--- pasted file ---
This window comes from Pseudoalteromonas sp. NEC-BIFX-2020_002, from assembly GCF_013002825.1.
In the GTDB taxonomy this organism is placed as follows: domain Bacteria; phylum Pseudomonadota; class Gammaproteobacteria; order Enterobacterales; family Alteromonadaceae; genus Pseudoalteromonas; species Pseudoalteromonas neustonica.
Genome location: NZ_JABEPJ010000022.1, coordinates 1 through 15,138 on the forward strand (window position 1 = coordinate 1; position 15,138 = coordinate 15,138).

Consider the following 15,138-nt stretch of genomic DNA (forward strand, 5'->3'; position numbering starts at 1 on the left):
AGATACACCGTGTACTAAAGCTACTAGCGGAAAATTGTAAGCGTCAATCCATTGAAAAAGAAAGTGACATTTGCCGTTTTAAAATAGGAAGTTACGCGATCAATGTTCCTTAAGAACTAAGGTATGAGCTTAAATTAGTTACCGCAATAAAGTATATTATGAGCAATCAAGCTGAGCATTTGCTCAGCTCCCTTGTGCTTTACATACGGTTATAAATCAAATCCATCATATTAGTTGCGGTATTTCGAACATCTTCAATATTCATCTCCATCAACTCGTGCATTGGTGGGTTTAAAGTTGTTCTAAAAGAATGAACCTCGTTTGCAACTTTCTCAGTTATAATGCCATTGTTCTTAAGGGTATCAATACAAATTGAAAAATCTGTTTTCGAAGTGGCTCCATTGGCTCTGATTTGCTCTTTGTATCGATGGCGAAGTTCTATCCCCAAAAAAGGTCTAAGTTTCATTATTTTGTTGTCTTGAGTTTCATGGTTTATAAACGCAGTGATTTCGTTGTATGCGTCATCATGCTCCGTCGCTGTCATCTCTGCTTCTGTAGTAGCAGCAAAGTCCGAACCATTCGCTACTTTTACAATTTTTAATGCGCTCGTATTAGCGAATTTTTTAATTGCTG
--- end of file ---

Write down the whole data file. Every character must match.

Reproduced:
This window comes from Pseudoalteromonas sp. NEC-BIFX-2020_002, from assembly GCF_013002825.1.
In the GTDB taxonomy this organism is placed as follows: domain Bacteria; phylum Pseudomonadota; class Gammaproteobacteria; order Enterobacterales; family Alteromonadaceae; genus Pseudoalteromonas; species Pseudoalteromonas neustonica.
Genome location: NZ_JABEPJ010000022.1, coordinates 1 through 15,138 on the forward strand (window position 1 = coordinate 1; position 15,138 = coordinate 15,138).

Consider the following 15,138-nt stretch of genomic DNA (forward strand, 5'->3'; position numbering starts at 1 on the left):
AGATACACCGTGTACTAAAGCTACTAGCGGAAAATTGTAAGCGTCAATCCATTGAAAAAGAAAGTGACATTTGCCGTTTTAAAATAGGAAGTTACGCGATCAATGTTCCTTAAGAACTAAGGTATGAGCTTAAATTAGTTACCGCAATAAAGTATATTATGAGCAATCAAGCTGAGCATTTGCTCAGCTCCCTTGTGCTTTACATACGGTTATAAATCAAATCCATCATATTAGTTGCGGTATTTCGAACATCTTCAATATTCATCTCCATCAACTCGTGCATTGGTGGGTTTAAAGTTGTTCTAAAAGAATGAACCTCGTTTGCAACTTTCTCAGTTATAATGCCATTGTTCTTAAGGGTATCAATACAAATTGAAAAATCTGTTTTCGAAGTGGCTCCATTGGCTCTGATTTGCTCTTTGTATCGATGGCGAAGTTCTATCCCCAAAAAAGGTCTAAGTTTCATTATTTTGTTGTCTTGAGTTTCATGGTTTATAAACGCAGTGATTTCGTTGTATGCGTCATCATGCTCCGTCGCTGTCATCTCTGCTTCTGTAGTAGCAGCAAAGTCCGAACCATTCGCTACTTTTACAATTTTTAATGCGCTCGTATTAGCGAATTTTTTAATTGCTG